The rotator cuff at risk

After shoulder dislocation, a patient usually feels immediate relief after having his or her shoulder reassembled. But pain and other symptoms often linger in older men and women because of changes that occur in the aging shoulder.

Over time, the muscles and tendons that form the rotator cuff become weak and brittle. These changes make the rotator cuff much more likely to tear if you dislocate a shoulder or have a related injury.

Among people 40 and older, shoulder dislocations cause a torn rotator cuff in anywhere from 35 percent to 86 percent of cases. A 2012 U.K. study published in the Journal of Bone and Joint Surgery found that women 60 and over who dislocate shoulders in falls have the highest risk for tearing a rotator cuff (as well as fracturing a bone, especially in the upper arm).

By contrast, younger people who dislocate shoulders are more likely to damage other supporting tissues, such as the labrum, a type of cartilage that helps stabilize the head of the humerus.

In addition to shoulder dislocations, simple stress and overuse is a major cause of rotator cuff tears, too. If you play sports that require a lot of throwing or other overhead arm movements, such as baseball, tennis or swimming, you may be at risk for rotator cuff problems. The same is true if you perform manual labor that involves similar repetitive movement of the shoulders, such as house painting and carpentry.

Bone spurs, or overgrowths, can tear tendons in the rotator cuff as well. What's more, blood supply to these tissues may diminish with age, which interferes with your body’s ability to repair these tears.

Rotator cuff tears cause pain, especially in the upper and outer shoulder, and particularly when you reach upward or sleep on your injured side. Your shoulder may feel weak and make a clicking or cracking sound when you move it.

In older patients, doctors usually recommend treating these symptoms with rest, over-the-counter pain relievers or, if the latter don't work, cortisone injections. Stretching and strength exercises can restore shoulder movement and strength and help prevent future problems, too.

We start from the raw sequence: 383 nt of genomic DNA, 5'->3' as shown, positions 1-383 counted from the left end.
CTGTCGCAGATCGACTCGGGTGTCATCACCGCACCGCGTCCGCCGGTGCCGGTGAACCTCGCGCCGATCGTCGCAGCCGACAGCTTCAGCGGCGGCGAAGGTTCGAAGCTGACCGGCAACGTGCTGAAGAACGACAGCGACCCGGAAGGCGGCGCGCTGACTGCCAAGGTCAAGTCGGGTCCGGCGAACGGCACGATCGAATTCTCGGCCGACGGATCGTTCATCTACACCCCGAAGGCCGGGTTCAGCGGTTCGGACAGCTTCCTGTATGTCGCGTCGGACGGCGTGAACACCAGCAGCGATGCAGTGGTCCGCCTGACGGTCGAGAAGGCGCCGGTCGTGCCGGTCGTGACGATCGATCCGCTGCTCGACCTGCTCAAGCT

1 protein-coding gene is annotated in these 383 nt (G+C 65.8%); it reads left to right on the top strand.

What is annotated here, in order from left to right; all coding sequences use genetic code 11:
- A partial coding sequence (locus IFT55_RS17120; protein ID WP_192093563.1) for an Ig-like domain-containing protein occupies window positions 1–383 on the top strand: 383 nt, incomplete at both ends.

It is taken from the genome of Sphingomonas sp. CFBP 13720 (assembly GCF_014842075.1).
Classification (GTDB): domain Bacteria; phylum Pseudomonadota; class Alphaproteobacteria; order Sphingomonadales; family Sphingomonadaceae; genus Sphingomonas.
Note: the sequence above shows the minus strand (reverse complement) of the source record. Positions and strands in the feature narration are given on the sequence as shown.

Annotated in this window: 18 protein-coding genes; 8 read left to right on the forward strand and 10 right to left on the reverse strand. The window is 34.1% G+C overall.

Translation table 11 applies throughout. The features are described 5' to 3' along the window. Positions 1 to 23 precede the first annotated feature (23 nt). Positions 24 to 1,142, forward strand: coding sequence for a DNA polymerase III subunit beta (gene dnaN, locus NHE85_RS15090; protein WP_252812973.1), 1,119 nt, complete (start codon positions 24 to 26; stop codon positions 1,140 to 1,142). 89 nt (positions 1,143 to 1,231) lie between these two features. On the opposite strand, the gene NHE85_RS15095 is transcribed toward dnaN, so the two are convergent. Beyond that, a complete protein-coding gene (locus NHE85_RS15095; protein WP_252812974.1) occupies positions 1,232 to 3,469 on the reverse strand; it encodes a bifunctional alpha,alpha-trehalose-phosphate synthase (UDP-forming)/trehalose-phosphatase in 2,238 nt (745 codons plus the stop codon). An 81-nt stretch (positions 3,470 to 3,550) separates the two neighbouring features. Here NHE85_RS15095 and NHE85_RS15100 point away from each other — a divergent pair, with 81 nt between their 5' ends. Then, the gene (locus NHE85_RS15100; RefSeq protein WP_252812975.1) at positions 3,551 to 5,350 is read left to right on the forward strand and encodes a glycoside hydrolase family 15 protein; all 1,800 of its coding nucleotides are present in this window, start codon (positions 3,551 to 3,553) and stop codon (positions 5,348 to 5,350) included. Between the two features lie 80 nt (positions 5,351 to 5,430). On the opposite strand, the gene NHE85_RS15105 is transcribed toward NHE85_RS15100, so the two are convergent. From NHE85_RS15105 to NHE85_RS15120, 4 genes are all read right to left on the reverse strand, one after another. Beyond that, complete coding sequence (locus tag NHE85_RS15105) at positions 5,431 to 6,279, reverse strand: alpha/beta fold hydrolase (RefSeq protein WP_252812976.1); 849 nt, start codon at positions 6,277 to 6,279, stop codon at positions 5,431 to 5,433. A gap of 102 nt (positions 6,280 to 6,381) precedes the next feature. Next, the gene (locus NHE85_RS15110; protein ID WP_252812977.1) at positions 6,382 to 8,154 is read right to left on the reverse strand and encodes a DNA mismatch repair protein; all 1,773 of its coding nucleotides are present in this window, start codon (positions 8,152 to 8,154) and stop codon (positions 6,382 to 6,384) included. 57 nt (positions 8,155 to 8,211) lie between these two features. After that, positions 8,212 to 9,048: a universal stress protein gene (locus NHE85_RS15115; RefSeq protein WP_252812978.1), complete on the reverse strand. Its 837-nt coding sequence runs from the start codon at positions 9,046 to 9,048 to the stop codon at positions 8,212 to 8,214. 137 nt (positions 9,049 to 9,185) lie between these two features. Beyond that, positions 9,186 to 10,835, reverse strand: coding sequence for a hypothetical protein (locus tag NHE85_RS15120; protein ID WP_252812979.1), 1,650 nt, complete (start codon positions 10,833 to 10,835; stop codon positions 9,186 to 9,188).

If you're still experiencing pain and loss of strength despite these steps, a doctor may recommend surgery to repair a torn rotator cuff, which usually involves reattaching the tendon to the head of the humerus. The procedure can be performed in the traditional "open" manner or with arthroscopy, in which a surgeon uses a tiny scope and instruments to perform surgery.

Nerve injuries and other collateral damage

Doctors sometimes misdiagnose rotator cuff tears as damaged nerves. However, the latter are a concern in older men and women who suffer shoulder dislocations, likely because nerve tissue becomes less resilient with age. One study found that a little over 9 percent of patients 60 and older with shoulder dislocations displayed weakness and loss of sensation.

In particular a dislocation can stretch a network of nerves called the brachial plexus, which conducts signals from the spine to the shoulder, arm and hand. That can lead to temporary shoulder paralysis, which typically fades within a few months. Doctors sometimes call the combination of shoulder dislocation, torn rotator cuff, and damaged brachial plexus the "terrible triad of the shoulder."

Damage to blood vessels is a less common injury that can accompany shoulder dislocation, but one that's more likely to occur in older adults: More than 90 percent of artery injuries related to shoulder dislocations occur in people over 50. That's probably because arteries become stiff and lose elasticity with age, making them more likely to tear when stretched.

Signs that you might have sustained artery damage include pale skin, a burning or tingling sensation, a drop in body temperature, low pulse in the arteries in your wrist and bruising that appears to be growing worse. See a doctor immediately if you develop any of these symptoms.

Doctor's Viewpoint

Simon Cavendish Mears, MD, PhD, Associate Professor of Orthopaedic Surgery, Johns Hopkins Medicine

Shoulder dislocations occur in older adults most typically due to falls. While, generally, these are treated with a closed reduction, there may be additional injuries to the shoulder such as rotator cuff tears or nerve damage that aren't diagnosed at the time of dislocation.

If you've been treated for a dislocated shoulder, yet pain, discomfort or limited range of motion persists long after, don't put off telling your doctor. He or she should check for underlying rotator cuff or nerve injuries. As the researchers noted, older patients who develop shoulder problems can have excellent outcomes if they're diagnosed early and treated promptly.

Source: Prepared by the Editors of The Johns Hopkins Medical Letter: Health After 50

Publication Review By: the Editorial Staff at

Published: 28 Jul 2013

Last Modified: 26 Feb 2015